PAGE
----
Volkswagen has delivered a killer blow to to the hot hatch market, setting a new entry price point for the all-wheel drive Golf R that sees it undercut front-wheel drive competitors like the Honda Civic Type R and Peugeot 308 GTi 270.
Volkswagen Australia’s general manager of product planning Ben Wilks announced the new base model, to be called the Golf R Grid, at a media breifing held during the Frankfurt Motor Show in Germany with a confirmed $47,490 plus on road cost price when fitted with a six-speed manual - a substantial $5500 less than the regular Golf R.
From there buyers can add a seven-speed DSG automatic transmission for a further $2500 while a Golf R Grid wagon will also be available exclusively with a DSG automatic for $51,990 plus on road costs.
“This is the real thing in terms of Golf R, so it’s the full performance of the Golf R, the same 213 kilowatts as the recently released 7.5 but a slightly different take on Golf R,” Mr Wilks said.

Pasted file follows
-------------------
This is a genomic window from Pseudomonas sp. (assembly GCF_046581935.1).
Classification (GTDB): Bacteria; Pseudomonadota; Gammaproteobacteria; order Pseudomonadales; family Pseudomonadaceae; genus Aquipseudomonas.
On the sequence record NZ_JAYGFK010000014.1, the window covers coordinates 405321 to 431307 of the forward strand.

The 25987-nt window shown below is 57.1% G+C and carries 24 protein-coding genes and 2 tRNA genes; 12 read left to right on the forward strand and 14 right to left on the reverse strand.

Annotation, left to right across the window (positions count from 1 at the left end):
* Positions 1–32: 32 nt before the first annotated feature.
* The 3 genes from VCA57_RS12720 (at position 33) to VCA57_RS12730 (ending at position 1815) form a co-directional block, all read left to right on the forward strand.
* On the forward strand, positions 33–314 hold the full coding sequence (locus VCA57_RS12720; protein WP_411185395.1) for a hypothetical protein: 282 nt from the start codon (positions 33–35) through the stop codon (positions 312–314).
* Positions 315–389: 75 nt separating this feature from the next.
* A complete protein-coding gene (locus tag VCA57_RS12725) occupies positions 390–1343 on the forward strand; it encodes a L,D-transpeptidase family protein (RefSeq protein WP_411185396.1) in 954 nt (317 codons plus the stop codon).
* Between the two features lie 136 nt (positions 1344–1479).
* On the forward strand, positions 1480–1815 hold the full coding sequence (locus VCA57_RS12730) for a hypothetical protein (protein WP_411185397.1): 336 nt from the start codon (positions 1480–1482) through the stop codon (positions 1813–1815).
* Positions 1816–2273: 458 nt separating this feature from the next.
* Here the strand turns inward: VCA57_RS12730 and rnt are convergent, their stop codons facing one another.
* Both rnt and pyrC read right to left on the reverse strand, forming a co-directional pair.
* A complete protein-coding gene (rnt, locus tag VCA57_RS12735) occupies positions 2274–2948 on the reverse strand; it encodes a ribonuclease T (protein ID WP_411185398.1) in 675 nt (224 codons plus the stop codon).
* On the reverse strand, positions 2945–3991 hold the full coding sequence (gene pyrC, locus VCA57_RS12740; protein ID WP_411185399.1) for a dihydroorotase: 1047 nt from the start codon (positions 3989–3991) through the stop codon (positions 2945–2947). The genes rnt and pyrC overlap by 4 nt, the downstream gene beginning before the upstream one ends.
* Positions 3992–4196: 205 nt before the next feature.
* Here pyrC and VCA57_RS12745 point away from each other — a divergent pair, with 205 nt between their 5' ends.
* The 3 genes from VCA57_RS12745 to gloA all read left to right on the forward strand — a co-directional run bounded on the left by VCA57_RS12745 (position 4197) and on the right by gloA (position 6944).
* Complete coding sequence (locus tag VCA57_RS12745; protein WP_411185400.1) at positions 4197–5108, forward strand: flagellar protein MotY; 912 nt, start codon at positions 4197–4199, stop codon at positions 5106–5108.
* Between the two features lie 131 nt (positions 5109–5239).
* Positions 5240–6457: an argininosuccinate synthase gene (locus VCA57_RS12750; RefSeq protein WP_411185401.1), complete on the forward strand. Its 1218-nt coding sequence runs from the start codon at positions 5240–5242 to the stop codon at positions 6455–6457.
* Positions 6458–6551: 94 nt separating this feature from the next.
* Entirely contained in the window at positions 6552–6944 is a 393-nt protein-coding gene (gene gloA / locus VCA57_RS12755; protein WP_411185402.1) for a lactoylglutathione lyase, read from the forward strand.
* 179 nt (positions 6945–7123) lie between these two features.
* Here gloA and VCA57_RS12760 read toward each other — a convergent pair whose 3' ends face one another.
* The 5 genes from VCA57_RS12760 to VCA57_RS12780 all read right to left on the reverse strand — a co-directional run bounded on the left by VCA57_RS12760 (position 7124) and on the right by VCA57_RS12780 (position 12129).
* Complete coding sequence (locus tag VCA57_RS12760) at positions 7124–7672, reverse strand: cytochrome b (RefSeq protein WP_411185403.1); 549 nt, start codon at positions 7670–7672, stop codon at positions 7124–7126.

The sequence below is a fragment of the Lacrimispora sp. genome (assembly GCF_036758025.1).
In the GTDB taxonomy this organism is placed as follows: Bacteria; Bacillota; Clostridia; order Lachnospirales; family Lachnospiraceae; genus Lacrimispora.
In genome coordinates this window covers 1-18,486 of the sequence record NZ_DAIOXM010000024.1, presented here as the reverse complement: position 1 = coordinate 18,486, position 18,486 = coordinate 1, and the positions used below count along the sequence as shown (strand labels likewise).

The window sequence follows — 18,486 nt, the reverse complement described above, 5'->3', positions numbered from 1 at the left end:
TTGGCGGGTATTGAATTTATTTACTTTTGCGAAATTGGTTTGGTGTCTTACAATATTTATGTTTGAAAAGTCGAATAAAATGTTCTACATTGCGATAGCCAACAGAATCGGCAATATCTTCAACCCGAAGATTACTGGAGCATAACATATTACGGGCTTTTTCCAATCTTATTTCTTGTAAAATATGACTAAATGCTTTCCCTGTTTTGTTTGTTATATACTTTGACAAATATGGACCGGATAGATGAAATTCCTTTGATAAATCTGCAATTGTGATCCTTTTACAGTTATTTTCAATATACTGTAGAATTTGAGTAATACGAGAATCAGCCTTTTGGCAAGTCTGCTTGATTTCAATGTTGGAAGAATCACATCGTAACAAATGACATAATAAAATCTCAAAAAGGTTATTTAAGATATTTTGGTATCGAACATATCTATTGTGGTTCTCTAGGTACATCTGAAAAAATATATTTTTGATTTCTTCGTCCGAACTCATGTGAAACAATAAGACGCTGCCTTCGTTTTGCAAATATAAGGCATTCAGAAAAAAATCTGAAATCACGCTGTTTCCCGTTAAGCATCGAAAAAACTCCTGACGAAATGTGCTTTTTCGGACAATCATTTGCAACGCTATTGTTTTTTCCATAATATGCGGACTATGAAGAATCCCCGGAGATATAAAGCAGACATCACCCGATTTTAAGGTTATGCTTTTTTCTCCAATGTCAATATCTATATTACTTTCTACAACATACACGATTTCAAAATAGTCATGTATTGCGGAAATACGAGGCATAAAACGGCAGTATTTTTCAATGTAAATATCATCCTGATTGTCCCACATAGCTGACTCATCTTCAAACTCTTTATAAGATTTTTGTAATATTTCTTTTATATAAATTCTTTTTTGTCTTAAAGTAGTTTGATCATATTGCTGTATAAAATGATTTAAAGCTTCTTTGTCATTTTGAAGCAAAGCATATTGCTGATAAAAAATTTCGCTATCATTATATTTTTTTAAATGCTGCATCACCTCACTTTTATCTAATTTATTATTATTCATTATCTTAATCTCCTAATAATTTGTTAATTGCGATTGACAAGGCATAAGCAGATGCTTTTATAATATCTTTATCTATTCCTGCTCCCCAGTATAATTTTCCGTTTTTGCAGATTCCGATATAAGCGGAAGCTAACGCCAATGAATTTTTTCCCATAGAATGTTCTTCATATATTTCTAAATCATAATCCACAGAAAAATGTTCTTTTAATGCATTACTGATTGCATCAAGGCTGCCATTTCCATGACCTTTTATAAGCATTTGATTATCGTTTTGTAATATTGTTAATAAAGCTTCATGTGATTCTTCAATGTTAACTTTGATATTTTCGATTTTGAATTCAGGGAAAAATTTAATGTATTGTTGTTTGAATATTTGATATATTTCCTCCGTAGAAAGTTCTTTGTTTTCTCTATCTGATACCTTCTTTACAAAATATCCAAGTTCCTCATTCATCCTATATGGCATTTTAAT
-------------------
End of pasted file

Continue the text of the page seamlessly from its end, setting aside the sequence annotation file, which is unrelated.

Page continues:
In order to get the price down, the Golf R Grid has had to sacrifice some standard equipment, though the losses have been relatively minor. The regular R’s Active Info Display TFT instrument cluster has been replaced by regular gauges, the infotainment system drops from 9.2 inches to 8.0 inches, and a cloth and Alcantara upholstery sits in for leather trim.
Otherwise the Golf R Grid keeps the same high-output 2.0-litre turbocharged four-cylinder engine with 213kW and 380Nm and the Grid models retain adaptive dampers and 19-inch alloy wheels.
The new price sees the Golf R undercut the $50,990 sticker of the 228kW/400Nm Honda Civic Type R, and $49,990 Peugeot 308 GTi 270 with its 200kW and 330Nm 1.6-litre engine, with the closest all-wheel drive competitor being the Ford Focus RS at $50,990 but with a more powerful 257kW/440Nm engine. None of those competitors yet offer an automatic either, making the Golf R somewhat unique.
Externally the only identifier for the Grid models will be a set of black mirror housings, and on the wagon a matching set of black roof rails.
"There’s an exciting opportunity with the position of Golf R, it really will come into quite a sweet spot in the market. We want Golf R to really be as strong in name as GTI is today. I think that opportunity exists there.” Wilks said of the new variant.
As well as providing a lower price of entry to the Golf R range, the new model has also helped Volkswagen Australia to boost its factory allocation to help keep up with demand for the R family which now includes Grid, regular R, and Wolfsburg variants.
The Golf R Grid is available to order, with the first customer cars expected to be available from November.
NOTE: Regular Golf R pictured